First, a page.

Many incoming 911 calls received by E-Comm call takers are accidental dials from mobile phones in pockets or handbags.

Metro rejects shifting 911 tax levy to phones

Homes with multiple cellphones, landlines would have paid more than current $4 property tax charge

Metro Vancouver directors have voted against shifting to a province-wide 911 levy on all phone lines that would have brought higher fees for many households.

The proposal for a universal call-answer levy was spearheaded by the Union of B.C. Municipalities to help extend 911 service to the remaining five per cent of B.C. without it and to directly charge mobile phone users who make up a growing share of 911 calls, many of them unintentional “pocket dials.”

Metro Vancouver households now pay $4 per year as a property tax levy to generate $3.9 million to run the E-Comm regional 911 service.

That would have been eliminated from the property tax bill but every phone line – mobile or landline – would be charged 20 to 50 cents a month, plus administration fees by telecom firms.

“It would cost our residents a lot more money to do that,” said Port Coquitlam Mayor Greg Moore Friday as the Metro board defeated the proposal.

He noted his family has six different cellphones and landlines and a 50 cent per month fee – $6 a year per line – would mean they’d pay $36 per year instead of $4 now.

A business with a large number of employee cellphones might be hit with a sudden bill running into hundreds of dollars, he added.

“It is just a tax grab,” Burnaby Mayor Derek Corrigan said, adding it would greatly increase a “very minimal” Metro-levied fee that has worked well.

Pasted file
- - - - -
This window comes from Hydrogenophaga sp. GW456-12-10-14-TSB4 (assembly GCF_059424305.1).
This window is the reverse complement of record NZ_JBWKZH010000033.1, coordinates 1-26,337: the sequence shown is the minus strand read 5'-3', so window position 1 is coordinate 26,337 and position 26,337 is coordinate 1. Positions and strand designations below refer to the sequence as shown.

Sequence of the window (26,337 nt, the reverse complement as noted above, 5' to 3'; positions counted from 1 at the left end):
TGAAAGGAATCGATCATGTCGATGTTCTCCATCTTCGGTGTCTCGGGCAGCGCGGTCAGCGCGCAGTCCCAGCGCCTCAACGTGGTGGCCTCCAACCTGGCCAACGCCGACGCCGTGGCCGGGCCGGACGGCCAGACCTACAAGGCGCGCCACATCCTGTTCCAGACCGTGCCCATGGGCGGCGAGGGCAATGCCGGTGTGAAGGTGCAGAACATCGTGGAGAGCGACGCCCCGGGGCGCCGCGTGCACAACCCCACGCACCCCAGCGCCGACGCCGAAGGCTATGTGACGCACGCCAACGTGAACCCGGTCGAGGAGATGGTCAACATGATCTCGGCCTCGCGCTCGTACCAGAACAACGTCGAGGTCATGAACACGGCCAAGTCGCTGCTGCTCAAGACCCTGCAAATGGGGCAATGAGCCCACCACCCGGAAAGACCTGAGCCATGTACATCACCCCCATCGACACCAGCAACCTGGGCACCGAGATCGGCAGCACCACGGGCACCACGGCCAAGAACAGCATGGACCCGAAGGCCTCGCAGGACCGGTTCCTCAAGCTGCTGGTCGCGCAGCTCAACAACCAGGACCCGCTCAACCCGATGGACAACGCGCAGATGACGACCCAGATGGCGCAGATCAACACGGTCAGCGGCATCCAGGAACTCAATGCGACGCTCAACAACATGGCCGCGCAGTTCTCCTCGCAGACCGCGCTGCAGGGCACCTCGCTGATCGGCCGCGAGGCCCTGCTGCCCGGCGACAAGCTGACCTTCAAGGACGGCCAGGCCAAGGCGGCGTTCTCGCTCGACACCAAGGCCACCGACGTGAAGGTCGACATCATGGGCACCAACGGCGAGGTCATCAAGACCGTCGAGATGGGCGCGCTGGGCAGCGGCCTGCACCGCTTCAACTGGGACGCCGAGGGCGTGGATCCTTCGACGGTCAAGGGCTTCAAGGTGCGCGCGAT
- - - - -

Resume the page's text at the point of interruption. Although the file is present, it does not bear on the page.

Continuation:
Metro’s current 911 property tax levy is equivalent to 20 cents per phone line, but a consistent per line levy across the province would have to be higher because 911 services in other regions are not as efficient as E-Comm, which has large economies of scale from serving the Lower Mainland.

Regional administrators said they can’t currently justify raising more money for E-Comm, if more money raised from the Lower Mainland were to be plowed back into the 911 service.

Another concern is an estimated seven cent per month administration fee could redirect an extra $1 million per year from Metro households to phone companies.

Some directors, including Coquitlam Mayor Richard Stewart, said they support the principle of shifting 911 costs from the property tax bill to actual phone users, and said UBCM should study the idea further.

Burnaby Coun. Sav Dhaliwal said a few extra dollars per year shouldn’t make much difference to people who often pay $50 and up per month for a cellphone.

“It’s a very modest fee,” Dhaliwal said. “I believe the concept is right, the principles are right.”

Accidental 911 calls, usually dialed unintentionally from a pocket or bag, consume large amounts of E-Comm dispatchers’ time ensuring there is no emergency.

It’s the third time Metro has rejected the idea of a universal call answer levy across B.C. Any such reform led by UBCM needs support of a majority of regional districts by population to advance, so Metro has an effective veto.

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